Throughout his career, Miley has outperformed his earned run average. His career FIP of 3.80 is 15 points better than his career 3.95 ERA. This was especially apparent last season when he posted a 3.81 FIP compared to a 4.46 ERA. FIP tends to be a better predictive stat than ERA, which means we should expect Miley to perform closer to that 3.80 FIP mark going forward. As mentioned, pitching in a friendlier environment with an improved defence should improve both metrics.

We have Miley, an average to above-average pitcher, with room to grow. There’s value there, but we need to talk about the other value he brought to Seattle: his contract.

The following table shows the performance of other starting pitchers who changed addresses over the offseason. For example’s sake and the rotation conversation, I included Iwakuma in the table.

 Comparable Starters’ Performance in fWAR
Name 2015 2014 2013
2012 2011 Average
Wade Miley 2.6 1.5 1.8 4.1 -0.1 2.0
Ian Kennedy 0.8 3.5 0.6 2.5 4.8 2.4
Shelby Miller 3.4 0.5 2.4 0.5 MNR 1.7
Mike Leake 1.7 2.3 2.0 1.4 1.5 1.8
Hisashi Iwakuma 1.8 3.0 3.8 0.7 JPL 2.3

Ian Kennedy holds the highest average fWAR of the group for the sample. At a closer glance, though, he’s been an up-and-down pitcher. Shelby Miller’s track record has some similarity, but with a different story and a higher ceiling — the 2012 sample included only a cup of big league coffee. Mike Leake is perhaps the best comparable for Miley given his consistency. When healthy, and he hasn’t been entirely the past two seasons, Iwakuma has been solidly above average during his short span in North America.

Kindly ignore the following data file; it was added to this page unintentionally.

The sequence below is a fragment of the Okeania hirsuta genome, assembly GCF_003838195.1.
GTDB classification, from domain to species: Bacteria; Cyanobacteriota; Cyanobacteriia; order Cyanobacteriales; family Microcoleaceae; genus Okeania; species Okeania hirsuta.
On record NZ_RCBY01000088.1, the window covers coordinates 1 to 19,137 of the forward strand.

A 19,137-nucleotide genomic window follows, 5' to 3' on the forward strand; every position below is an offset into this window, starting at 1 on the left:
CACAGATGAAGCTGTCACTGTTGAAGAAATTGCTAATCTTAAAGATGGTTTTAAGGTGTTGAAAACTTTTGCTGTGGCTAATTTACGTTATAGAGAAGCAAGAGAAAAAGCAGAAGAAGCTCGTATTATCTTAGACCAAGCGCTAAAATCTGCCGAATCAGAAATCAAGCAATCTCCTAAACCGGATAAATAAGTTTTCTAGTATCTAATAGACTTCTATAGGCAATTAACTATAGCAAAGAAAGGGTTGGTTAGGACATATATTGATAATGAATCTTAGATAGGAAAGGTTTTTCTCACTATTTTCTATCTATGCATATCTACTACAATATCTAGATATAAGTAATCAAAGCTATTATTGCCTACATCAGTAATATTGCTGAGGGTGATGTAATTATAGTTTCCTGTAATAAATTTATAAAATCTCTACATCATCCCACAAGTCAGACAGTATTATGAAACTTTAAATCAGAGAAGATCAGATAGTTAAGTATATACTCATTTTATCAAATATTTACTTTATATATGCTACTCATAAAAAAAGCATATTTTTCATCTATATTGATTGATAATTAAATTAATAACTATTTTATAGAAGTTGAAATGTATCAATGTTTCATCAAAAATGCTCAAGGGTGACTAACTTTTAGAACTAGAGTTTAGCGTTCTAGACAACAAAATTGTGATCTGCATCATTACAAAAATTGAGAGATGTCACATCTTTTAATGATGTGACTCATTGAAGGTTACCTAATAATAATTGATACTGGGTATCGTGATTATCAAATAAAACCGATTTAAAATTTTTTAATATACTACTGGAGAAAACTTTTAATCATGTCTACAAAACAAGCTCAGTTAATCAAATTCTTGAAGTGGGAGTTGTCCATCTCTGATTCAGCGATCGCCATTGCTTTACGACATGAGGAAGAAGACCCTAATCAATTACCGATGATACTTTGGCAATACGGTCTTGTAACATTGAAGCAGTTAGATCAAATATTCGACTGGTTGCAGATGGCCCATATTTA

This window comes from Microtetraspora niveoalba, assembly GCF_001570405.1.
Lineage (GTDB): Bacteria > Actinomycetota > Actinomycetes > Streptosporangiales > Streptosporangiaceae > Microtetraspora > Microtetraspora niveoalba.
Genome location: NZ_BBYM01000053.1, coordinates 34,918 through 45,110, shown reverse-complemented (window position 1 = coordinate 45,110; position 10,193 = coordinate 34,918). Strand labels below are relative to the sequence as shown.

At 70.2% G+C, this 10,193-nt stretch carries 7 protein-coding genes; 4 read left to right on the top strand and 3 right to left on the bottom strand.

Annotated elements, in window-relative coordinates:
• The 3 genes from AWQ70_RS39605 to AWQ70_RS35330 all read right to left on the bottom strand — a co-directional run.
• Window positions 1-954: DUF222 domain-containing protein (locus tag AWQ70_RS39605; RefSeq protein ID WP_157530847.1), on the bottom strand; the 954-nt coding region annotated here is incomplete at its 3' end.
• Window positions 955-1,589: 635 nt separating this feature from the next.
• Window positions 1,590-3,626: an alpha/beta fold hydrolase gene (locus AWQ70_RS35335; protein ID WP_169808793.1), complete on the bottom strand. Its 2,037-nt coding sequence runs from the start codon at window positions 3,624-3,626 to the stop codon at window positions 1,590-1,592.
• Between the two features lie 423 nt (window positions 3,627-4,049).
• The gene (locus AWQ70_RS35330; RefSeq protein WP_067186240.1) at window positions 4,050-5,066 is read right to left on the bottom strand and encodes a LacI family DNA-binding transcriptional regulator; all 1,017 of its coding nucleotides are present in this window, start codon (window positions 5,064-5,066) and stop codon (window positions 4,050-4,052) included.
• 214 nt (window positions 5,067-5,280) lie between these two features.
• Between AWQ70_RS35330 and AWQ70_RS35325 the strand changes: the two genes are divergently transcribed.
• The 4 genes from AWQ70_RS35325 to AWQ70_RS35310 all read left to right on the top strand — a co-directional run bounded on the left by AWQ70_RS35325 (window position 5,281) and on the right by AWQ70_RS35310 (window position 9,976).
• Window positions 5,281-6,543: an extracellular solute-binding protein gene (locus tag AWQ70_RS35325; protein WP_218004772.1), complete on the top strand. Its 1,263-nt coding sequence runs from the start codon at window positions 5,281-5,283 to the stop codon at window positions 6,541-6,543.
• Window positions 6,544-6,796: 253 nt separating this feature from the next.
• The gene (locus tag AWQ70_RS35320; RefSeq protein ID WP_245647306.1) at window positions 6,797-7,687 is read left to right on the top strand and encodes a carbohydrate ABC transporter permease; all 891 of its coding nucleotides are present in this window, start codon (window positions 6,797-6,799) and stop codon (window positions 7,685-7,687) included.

Now let’s look at what the salary numbers will look like for these pitchers going forward.

 Comparable Starters’ Salaries
Name 2016 2017 2018
2019 2020
Wade Miley $6.0M $8.8M $12.0M* FA FA
Ian Kennedy $7.5M $13.5M $16.0M $16.5M $16.5M
Shelby Miller $4.4M ARB ARB FA FA
Mike Leake $12.0M $15.0M $17.0M $16.0M $15.0M
Hisashi Iwakuma $10.0M $10.0M* $10.0M* FA FA

*Denotes a team option.

Miley stands to be the least expensive of the bunch with his salaries locked in through 2018 for a total of $26.8 million if his team option is exercised.. The hit-and-miss Kennedy signed a five-year, $70 million contract with the Kansas City Royals and required a first-round pick. Miller will be cost-controlled through his arbitration years, but cost the Arizona Diamondbacks an unprecedented haul. Leake, a reasonable comparable to Miley, was signed to a five-year, $80 million contract by the St. Louis Cardinals.

The Mariners had to give up a cost-controlled lefty in Roenis Elias who still has upside as a starter and a dynamic young reliever in Carson Smith and that needs to be considered in the cost. If we were to say that Miley and Leake are similar pitchers — young, low-strikeout, low-walk, innings eaters — we could say that the M’s elected to give up some talent instead of paying premium free agent prices.

Also worth factoring in is that Leake or a comparable starter may not have wanted to sign in Seattle. In the case of Kennedy, for example, the club’s unprotected first-round pick would need to have been relinquished. Miley’s contract, though offering team control for three years opposed to five in the cases of Kennedy or Leake, doesn’t affect long or short-term payroll flexibility the way those deals would.

Seattle paid a steep price to acquire Miley but it includes the potential upside and payroll flexibility that is offers value beyond what we know of the left-hander’s past performance. Durable mid-rotation arms aren’t cheap and while he’s no Mark Buehrle, Miley does have four straight years of 190-plus innings to his credit.